In our senior year, we had the same homeroom still, but she spent a lot of time giggling and talking with another girl in our homeroom that was clearly very butch. These two worked the same shifts at the local ice cream place, and I would always say “hi” when I went through the drive-thru. Any potential relationship between those two didn’t even register with me because I had moved on romantically and was dating my future wife by then.


She wrote a very sweet note in my high school yearbook and perhaps the word “smart” is code for “straight”. Or not. I was a bit of a geek in high school and a lot of other people wrote similar things. In retrospect, clues about our incompatibility should have been falling on me like anvils. She never really “came out” to me and she didn’t owe that to me since it really didn’t matter at that point. We dated, broke up, and stayed friends. Nothing more to say or do. I haven’t seen or heard from her in over twenty years since she doesn’t attend any of the high school reunions I make a point of going to, but I hope she has found love and happiness. We all deserve that. Love comes in all shapes, sizes, and colors.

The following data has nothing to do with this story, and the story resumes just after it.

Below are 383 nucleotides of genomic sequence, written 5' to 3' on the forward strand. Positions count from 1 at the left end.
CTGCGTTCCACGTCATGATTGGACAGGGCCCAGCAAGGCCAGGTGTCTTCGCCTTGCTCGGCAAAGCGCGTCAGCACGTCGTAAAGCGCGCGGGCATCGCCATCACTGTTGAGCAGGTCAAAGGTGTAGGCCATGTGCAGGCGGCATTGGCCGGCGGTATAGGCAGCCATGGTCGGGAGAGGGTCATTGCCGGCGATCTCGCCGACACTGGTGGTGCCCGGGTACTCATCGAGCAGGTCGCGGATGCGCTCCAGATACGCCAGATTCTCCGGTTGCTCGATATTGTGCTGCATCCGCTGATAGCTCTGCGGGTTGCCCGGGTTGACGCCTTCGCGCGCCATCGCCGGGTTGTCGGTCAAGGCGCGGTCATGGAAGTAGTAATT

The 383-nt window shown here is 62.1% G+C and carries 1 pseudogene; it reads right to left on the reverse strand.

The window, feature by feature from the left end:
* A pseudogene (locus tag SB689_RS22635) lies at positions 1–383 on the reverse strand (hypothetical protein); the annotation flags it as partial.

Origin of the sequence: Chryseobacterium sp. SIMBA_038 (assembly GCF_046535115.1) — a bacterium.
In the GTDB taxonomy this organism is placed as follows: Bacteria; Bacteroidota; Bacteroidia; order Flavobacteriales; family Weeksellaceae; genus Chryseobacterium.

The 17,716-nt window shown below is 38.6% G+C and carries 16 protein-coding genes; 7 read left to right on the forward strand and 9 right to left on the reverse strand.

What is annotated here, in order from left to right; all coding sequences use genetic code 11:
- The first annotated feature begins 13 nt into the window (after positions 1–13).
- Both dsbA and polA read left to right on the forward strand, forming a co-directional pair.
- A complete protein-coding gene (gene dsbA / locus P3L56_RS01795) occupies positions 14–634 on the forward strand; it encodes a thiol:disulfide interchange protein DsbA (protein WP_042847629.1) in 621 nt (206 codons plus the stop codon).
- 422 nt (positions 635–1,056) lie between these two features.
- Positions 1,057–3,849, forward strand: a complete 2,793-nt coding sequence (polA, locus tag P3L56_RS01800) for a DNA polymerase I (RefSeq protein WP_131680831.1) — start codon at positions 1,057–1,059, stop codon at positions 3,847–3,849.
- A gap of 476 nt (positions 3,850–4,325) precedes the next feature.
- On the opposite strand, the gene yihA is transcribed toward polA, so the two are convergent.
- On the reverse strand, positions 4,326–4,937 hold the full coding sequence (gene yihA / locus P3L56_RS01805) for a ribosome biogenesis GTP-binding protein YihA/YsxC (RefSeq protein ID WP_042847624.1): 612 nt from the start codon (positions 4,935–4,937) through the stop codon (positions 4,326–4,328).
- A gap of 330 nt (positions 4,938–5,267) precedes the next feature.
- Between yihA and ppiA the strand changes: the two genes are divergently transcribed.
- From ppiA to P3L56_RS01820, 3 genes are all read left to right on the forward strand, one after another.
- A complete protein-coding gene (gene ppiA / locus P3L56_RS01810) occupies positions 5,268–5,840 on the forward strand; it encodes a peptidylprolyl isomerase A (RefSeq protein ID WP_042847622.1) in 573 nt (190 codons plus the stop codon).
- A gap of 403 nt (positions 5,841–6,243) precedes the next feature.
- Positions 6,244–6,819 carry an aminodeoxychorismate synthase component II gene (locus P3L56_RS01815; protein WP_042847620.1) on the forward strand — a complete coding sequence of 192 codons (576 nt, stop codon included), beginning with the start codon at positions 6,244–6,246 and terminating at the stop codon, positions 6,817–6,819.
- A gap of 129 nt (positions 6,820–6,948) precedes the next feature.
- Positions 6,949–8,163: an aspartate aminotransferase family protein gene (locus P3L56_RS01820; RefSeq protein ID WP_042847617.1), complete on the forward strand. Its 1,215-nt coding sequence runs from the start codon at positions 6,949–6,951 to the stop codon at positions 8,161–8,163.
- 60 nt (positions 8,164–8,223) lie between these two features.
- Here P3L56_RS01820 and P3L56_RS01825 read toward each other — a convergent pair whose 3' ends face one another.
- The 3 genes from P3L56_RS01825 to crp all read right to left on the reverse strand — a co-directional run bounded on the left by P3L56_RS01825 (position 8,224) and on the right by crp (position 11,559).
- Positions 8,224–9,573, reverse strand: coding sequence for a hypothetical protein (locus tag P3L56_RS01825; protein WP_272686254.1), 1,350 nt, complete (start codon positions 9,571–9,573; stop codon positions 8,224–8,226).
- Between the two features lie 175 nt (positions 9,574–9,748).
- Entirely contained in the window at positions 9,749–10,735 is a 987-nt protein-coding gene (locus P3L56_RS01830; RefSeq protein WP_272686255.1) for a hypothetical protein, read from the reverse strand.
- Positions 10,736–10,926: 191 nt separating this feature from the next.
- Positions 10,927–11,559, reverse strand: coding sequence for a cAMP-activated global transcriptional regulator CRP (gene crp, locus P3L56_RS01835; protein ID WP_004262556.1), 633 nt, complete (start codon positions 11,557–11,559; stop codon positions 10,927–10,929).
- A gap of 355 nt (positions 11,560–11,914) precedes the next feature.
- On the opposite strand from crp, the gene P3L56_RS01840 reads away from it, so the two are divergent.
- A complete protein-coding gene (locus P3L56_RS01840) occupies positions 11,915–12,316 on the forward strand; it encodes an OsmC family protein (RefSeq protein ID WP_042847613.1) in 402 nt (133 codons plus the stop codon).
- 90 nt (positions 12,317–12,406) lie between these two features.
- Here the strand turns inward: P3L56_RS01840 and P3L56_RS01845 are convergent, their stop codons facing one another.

Mary Cheney knows that, and her father should too.

17 comments:

colleen said...

I hope it's getting easier and easier to come out sooner these days. I enjoyed the story.

Josh said...

Your story makes it sound like your guess was right, but I'm guessing that in the context of that yearbook signature, "smart" is actually code for "not a jock" (she sounds pretty jocky).

I was going to ask why you blanked your name in that scan ... and then I realized that even though I feel like I know you from reading your blog and your posts on my blog, I don't actually know what your name is! Ha.

jf

yellojkt said...

A friend of my son’s (sophomore in high school) appears to be discovering her sexuality. It makes it awkward for him since they have both had crushes on the same girl. I used to think she had a crush on him, but that is clearly not the case. I’m not sure if her fairly conservative parents know or care, and even though we are friends of the parents, we aren’t about to bring it up on our own.